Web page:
helping children succeed

Helping Children Succeed

Posted by: Rhonda November 19, 2019

In her book, Mind in the Making, Ellen Galinsky outlines the following list of seven essential skills every child must develop to be successful, not just in school, but in life:

#1: The ability to focus and exercise self-control
#2: The ability to notice and understand the needs of others
#3: The ability to communicate
#4: The ability to make connections (what fits together)
#5: The ability to think critically
#6: The ability to take on challenges
#7: The ability to become engaged, self-directed learners

Which classroom activity should you promote that supports children acquiring these invaluable assets? (Hint: it does not happen at a desk.) Read here.

process art

Embracing Process Art in Early Childhood Classrooms

Posted by: Rhonda November 12, 2019

“When my son was three years old, I went to an ‘art show’ at his nursery school,” relates Elizabeth Richards. “I stopped in front of a display labeled Whooo is it? and stared at the rows of perfectly assembled owls, each of which had a lift-up flap with a child’s picture underneath.

“As an early childhood educator, I had a gut feeling that something was off here. Was this what preschool art was supposed to look like? Where was the creativity and self-expression?

“That was the beginning of my questioning around how young children should experience art. . .”  Read more.


The Wisdom of Play

Posted by: Rhonda November 5, 2019

What makes early childhood education unique among other levels of education? It starts with the child, not the subject matter.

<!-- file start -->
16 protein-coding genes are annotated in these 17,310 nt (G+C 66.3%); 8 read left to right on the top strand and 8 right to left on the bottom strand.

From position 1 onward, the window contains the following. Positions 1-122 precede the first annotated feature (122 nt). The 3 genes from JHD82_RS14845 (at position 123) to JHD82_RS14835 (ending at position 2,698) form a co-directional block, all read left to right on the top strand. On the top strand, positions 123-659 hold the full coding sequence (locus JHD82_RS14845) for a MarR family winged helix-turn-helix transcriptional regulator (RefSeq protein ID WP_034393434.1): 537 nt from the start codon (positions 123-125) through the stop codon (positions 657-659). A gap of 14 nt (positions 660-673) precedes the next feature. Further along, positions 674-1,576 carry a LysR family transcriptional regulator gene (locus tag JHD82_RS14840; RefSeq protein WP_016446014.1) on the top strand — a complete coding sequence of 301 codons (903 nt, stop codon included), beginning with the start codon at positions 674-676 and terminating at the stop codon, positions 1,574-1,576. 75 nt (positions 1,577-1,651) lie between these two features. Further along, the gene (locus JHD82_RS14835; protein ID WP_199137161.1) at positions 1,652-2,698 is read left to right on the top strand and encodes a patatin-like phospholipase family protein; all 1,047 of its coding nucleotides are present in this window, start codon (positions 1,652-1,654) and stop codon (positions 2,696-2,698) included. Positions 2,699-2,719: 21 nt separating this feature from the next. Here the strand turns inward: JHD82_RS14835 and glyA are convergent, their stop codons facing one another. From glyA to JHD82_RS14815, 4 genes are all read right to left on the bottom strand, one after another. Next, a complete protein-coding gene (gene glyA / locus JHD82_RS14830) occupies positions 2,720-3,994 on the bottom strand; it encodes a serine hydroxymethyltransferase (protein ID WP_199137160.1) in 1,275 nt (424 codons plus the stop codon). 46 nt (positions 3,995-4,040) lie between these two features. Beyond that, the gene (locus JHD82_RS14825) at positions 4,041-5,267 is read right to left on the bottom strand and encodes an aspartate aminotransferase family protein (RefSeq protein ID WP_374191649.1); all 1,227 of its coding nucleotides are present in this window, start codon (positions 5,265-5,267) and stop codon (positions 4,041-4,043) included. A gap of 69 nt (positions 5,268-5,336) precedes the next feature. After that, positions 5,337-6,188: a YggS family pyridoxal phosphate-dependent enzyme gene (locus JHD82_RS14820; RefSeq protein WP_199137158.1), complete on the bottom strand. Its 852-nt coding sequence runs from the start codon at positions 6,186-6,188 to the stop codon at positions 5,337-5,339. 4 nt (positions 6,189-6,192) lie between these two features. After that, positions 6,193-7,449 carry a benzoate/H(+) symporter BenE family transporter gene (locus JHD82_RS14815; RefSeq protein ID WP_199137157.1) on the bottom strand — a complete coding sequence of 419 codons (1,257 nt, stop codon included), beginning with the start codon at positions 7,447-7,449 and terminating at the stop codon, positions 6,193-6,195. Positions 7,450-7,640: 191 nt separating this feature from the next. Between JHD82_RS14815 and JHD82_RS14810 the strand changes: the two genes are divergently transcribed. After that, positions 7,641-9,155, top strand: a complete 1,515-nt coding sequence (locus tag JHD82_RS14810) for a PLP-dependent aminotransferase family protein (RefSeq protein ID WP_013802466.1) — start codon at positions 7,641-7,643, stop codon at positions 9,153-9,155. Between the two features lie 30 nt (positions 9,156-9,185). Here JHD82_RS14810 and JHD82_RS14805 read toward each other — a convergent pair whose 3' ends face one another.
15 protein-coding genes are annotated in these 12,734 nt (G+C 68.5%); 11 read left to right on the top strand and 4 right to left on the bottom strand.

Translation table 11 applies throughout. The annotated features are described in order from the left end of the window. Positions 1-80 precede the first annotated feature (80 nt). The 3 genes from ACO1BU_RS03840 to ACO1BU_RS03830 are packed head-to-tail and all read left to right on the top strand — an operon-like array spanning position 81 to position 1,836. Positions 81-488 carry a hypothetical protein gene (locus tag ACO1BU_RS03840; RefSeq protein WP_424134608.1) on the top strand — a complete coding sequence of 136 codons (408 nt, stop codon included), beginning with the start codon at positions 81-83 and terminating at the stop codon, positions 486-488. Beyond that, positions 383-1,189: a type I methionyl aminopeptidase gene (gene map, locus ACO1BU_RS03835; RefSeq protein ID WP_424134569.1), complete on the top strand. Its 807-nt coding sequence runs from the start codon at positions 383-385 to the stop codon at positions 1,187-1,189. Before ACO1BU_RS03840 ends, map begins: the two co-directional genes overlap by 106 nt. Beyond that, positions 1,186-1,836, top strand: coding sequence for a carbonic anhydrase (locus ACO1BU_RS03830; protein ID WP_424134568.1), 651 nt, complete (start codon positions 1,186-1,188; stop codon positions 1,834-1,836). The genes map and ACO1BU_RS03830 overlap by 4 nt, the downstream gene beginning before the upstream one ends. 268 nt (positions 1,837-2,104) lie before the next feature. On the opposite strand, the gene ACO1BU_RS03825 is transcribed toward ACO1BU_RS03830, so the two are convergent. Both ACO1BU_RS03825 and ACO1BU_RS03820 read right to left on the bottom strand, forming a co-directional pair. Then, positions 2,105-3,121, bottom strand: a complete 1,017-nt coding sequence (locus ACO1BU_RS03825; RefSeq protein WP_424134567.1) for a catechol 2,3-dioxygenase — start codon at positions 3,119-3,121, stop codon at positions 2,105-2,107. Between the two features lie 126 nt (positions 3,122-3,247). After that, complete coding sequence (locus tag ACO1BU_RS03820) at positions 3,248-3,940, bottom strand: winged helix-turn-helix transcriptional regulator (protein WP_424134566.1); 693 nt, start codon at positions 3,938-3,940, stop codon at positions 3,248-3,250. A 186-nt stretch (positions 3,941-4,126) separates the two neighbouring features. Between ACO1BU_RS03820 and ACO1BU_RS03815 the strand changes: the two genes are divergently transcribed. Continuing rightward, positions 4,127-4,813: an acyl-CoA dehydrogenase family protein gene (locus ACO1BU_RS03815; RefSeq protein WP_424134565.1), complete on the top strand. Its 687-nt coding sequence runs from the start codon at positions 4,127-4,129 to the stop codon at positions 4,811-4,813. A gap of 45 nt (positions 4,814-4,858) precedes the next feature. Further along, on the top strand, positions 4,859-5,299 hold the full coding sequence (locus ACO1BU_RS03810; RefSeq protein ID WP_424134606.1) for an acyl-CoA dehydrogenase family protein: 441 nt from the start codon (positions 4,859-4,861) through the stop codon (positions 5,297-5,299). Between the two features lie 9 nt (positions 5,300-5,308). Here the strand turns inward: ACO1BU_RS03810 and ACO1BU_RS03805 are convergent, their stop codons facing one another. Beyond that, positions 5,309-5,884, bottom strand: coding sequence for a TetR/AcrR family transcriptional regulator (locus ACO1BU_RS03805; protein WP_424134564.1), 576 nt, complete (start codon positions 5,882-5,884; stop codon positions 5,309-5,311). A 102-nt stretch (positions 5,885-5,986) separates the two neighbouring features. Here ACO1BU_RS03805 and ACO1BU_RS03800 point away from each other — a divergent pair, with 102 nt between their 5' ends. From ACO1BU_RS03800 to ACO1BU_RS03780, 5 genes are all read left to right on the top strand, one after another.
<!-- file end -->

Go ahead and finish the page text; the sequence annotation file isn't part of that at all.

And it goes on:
Grounded solidly in philosophy and scientific research, the early childhood curriculum should be the most holistic of any level of education. However, politically and commercially driven efforts have shifted the focus from the child to the curriculum—in a direction that dismisses play as irrelevant.

How do you define play? What is the function of play for children? And how do you teach others the value of play? Read what prominent advocates of childhood such as David Elkind, Joan Almon, and Stuart Brown have to say about this critical issue in our staff development booklet: The Wisdom of Play.

Download or request your free copy here.

Fine motor

What Happened to Fine Motor Skills?

Posted by: Rhonda October 29, 2019

“A new and disturbing phenomenon is rising on the educational horizon,” warns Dr. Marcy Guddemi. “Many children are arriving at kindergarten lacking the basic fine motor skills needed to hold a pencil and write.”

Although this troubling trend is surfacing in Kindergarten, it has its roots—and remedy—in early childhood. This article is a call to action for educators and parents to return to the time-tested play materials of childhood to best prepare our children for school. Read more.

Magic Wand

Waving Your Magic Wand

Posted by: Rhonda October 22, 2019

Strategies for Minimizing Challenging Behaviors

Have you had that kind of day where you feel like you’ve been just reacting to behavior issues nonstop? Besides being exhausting, valuable teaching time is wasted on constant classroom management.

Does anyone have a magic wand?

Sorry, no wand, but Dr. Anita Ede has some strategies you can employ to prevent challenging behaviors and minimize them when they occur. Read more.